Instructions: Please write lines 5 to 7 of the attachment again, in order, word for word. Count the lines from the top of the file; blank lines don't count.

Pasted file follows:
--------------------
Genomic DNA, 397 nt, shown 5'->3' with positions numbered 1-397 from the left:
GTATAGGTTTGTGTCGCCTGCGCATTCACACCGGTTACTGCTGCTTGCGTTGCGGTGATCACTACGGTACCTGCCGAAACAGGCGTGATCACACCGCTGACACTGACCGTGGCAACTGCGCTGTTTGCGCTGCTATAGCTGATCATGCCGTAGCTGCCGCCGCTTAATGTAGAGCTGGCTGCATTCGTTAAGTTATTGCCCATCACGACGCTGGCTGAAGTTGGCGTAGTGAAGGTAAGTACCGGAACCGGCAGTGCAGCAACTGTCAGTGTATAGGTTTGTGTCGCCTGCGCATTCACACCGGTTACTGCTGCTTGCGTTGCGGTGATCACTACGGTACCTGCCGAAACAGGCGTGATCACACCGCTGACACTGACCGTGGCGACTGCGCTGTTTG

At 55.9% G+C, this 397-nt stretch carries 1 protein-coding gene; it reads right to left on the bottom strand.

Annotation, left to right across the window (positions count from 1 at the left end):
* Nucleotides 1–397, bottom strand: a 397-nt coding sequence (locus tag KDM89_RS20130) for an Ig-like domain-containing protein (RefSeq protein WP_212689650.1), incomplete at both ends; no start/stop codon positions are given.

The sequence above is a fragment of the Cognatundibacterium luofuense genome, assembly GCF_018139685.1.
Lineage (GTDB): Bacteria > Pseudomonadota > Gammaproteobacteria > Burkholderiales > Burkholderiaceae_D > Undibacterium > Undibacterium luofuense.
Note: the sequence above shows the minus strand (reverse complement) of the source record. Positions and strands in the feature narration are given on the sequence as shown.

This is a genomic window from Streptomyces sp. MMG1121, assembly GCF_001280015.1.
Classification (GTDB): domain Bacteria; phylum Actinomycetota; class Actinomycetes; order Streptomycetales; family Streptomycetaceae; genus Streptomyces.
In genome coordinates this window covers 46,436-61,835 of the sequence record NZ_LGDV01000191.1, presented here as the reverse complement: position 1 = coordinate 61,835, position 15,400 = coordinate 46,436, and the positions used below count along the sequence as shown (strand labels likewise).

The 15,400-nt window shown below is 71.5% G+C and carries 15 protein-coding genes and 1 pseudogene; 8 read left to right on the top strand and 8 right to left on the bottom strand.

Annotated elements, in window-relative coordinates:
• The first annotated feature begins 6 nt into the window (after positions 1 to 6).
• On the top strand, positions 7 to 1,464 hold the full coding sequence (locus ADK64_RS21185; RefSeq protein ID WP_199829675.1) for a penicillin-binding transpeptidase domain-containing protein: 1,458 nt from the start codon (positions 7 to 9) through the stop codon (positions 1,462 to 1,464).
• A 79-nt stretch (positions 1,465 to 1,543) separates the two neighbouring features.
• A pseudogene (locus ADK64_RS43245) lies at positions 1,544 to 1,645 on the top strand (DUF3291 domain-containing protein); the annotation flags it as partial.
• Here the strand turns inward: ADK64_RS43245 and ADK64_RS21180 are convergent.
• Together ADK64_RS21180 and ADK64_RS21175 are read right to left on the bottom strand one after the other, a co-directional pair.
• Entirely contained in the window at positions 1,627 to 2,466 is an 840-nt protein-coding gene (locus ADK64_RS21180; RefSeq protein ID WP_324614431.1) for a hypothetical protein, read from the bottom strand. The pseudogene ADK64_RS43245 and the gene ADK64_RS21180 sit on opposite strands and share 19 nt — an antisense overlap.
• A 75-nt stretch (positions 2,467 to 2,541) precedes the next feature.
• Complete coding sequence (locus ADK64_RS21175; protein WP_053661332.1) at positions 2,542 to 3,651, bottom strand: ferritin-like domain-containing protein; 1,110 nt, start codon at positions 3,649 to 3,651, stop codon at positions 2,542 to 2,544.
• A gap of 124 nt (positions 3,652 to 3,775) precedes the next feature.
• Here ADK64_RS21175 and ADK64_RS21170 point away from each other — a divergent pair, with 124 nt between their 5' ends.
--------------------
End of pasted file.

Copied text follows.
* Nucleotides 1–397, bottom strand: a 397-nt coding sequence (locus tag KDM89_RS20130) for an Ig-like domain-containing protein (RefSeq protein WP_212689650.1), incomplete at both ends; no start/stop codon positions are given.

The sequence above is a fragment of the Cognatundibacterium luofuense genome, assembly GCF_018139685.1.
Lineage (GTDB): Bacteria > Pseudomonadota > Gammaproteobacteria > Burkholderiales > Burkholderiaceae_D > Undibacterium > Undibacterium luofuense.